WIT Press


Composite Crash Absorber For Aircraft Fuselage Applications

Price

Free (open access)

Paper DOI

10.2495/SU100011

Volume

113

Pages

12

Page Range

3 - 14

Published

2010

Size

2,527 kb

Author(s)

S. Heimbs, F. Strobl, P. Middendorf & J. M. Guimard

Abstract

A composite crash absorber element for potential use in z-struts of commercial aircraft fuselage structures was developed, which absorbs energy under crash loads by cutting the composite strut into stripes and crushing the material under bending. The design concept of this absorber element is described and the performance is evaluated experimentally in static, crash and fatigue test series on component and structural level under normal and oblique impact conditions. The physics of the energy absorption by high rate material fragmentation and delamination interactions are explained and numerical modelling methods in explicit finite element codes for the simulation of the crash absorber are assessed. Keywords: composite crash absorber, z-strut, aircraft crashworthiness, energy absorption, crushing, fragmentation, delamination, finite element simulation. 1 Introduction Modern commercial aircraft are designed for crashworthiness with the fuselage structure’s crash behaviour typically being evaluated in vertical drop tests, as illustrated in Fig. 1 [1-3]. In case of metallic materials, the energy is normally absorbed by plastic deformation, while it is crushing and fracture for composite structures. Besides the deformation of the primary structure itself, additional energy absorbers can be incorporated to improve the crash behaviour, which can be based on different concepts. In the chain of energy absorption, the subfloor area of the lower fuselage is loaded first. A lot of research was conducted with respect to composite sine wave beams in the subfloor structure that are crushed under vertical crash loads [4-9]. Further concepts are based on foam [10] or honeycomb absorbers [11, 12] in the subfloor structure.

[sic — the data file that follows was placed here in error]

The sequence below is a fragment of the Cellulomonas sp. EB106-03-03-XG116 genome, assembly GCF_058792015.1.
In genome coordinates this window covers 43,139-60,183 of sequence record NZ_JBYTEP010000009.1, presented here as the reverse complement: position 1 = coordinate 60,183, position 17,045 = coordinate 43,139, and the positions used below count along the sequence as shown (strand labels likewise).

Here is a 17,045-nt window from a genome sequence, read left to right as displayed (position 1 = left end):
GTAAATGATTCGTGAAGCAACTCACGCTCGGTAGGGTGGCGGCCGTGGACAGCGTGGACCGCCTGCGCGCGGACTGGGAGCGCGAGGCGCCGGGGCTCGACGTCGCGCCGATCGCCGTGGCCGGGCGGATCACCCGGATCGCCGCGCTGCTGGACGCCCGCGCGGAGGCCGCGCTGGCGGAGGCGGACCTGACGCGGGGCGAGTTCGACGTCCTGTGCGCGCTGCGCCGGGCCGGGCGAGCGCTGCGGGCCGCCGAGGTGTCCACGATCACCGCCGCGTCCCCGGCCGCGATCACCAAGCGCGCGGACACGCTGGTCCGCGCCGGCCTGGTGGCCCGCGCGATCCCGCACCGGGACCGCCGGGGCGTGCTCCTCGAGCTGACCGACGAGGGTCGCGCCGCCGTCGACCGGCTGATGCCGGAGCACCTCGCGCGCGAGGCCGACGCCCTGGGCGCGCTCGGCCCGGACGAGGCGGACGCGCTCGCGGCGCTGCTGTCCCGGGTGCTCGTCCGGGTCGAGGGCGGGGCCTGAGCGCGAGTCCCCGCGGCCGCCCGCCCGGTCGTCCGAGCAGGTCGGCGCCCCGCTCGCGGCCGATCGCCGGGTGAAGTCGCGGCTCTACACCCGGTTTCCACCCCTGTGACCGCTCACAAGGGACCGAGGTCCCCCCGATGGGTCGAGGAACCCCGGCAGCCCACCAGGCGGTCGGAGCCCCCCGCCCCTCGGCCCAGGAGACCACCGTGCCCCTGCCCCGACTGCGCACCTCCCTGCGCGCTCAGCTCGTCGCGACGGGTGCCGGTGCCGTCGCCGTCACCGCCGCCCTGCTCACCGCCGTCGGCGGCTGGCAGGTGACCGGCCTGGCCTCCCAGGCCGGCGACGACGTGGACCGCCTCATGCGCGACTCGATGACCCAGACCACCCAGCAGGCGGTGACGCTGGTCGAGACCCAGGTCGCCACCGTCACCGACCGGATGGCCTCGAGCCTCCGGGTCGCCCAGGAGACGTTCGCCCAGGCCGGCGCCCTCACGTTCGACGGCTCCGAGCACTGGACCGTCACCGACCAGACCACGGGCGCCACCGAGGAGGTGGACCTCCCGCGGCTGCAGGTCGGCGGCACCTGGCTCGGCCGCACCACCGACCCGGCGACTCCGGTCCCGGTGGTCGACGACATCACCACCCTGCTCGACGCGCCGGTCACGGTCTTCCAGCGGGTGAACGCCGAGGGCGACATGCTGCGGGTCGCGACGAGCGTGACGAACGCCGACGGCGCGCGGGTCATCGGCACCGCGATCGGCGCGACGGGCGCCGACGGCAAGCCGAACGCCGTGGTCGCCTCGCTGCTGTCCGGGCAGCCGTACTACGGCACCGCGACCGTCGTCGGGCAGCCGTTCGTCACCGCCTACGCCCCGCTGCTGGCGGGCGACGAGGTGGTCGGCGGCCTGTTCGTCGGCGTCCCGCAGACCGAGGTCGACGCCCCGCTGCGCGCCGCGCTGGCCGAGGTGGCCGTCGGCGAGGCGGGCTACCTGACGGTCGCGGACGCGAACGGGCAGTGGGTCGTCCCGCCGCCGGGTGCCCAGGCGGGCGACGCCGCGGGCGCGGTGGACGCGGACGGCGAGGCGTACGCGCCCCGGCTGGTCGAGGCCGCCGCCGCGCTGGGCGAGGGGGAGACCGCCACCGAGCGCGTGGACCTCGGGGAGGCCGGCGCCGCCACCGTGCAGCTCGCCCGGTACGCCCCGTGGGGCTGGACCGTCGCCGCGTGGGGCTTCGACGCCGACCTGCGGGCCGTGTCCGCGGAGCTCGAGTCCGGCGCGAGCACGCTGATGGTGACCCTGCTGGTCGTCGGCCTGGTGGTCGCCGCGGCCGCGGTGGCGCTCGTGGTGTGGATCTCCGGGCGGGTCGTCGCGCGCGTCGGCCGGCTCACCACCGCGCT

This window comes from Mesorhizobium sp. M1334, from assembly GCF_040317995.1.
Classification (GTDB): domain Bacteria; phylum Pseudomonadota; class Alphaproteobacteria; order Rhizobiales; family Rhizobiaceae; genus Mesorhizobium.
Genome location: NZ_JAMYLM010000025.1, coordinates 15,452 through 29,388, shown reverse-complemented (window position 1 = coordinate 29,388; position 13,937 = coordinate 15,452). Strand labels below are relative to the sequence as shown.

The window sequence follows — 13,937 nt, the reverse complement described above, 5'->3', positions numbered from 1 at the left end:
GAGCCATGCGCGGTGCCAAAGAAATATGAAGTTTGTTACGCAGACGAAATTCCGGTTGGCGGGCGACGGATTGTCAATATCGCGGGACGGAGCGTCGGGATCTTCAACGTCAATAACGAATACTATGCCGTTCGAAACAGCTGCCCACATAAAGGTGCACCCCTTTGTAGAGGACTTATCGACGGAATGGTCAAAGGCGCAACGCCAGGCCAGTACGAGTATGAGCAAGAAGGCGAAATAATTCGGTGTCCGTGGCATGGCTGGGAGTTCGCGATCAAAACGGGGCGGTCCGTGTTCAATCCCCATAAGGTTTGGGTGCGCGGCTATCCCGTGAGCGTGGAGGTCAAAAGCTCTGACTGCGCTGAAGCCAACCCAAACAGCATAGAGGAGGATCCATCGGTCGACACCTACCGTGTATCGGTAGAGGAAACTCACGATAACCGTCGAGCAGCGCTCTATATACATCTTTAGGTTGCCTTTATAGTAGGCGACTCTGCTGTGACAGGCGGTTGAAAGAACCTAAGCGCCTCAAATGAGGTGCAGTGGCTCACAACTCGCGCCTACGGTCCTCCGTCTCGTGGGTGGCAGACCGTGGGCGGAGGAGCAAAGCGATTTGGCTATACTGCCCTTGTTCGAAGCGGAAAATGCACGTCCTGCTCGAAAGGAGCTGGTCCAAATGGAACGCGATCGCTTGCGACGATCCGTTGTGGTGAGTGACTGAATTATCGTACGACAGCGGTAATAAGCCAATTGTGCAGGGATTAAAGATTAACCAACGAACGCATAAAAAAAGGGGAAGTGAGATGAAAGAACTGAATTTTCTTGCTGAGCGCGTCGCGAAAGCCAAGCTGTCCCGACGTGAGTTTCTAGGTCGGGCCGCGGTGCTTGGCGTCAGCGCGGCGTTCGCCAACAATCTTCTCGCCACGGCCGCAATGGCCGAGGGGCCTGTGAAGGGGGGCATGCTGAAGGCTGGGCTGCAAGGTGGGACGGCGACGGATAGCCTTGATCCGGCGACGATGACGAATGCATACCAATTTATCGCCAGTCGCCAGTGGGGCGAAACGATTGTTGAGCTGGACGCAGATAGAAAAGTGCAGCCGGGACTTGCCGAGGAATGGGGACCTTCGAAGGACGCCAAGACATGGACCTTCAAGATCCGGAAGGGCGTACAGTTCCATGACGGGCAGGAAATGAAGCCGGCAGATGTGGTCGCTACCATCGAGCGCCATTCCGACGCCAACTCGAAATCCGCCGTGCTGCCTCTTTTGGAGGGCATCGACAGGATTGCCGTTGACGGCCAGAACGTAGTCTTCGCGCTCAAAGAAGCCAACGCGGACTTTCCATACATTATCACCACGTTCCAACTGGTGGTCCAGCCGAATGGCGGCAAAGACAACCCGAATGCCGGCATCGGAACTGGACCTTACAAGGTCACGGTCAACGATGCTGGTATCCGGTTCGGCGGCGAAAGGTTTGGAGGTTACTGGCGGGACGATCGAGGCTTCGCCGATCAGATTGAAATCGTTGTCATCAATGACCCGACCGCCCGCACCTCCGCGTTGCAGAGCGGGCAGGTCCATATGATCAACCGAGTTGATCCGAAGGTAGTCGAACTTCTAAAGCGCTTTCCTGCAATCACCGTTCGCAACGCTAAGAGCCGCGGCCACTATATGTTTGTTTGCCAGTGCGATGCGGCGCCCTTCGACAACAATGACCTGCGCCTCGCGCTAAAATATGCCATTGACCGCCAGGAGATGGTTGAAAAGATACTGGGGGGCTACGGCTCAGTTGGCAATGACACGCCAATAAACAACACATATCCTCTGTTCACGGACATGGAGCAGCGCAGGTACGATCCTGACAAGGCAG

Keywords

composite crash absorber, z-strut, aircraft crashworthiness, energy absorption, crushing, fragmentation, delamination, finite element simulation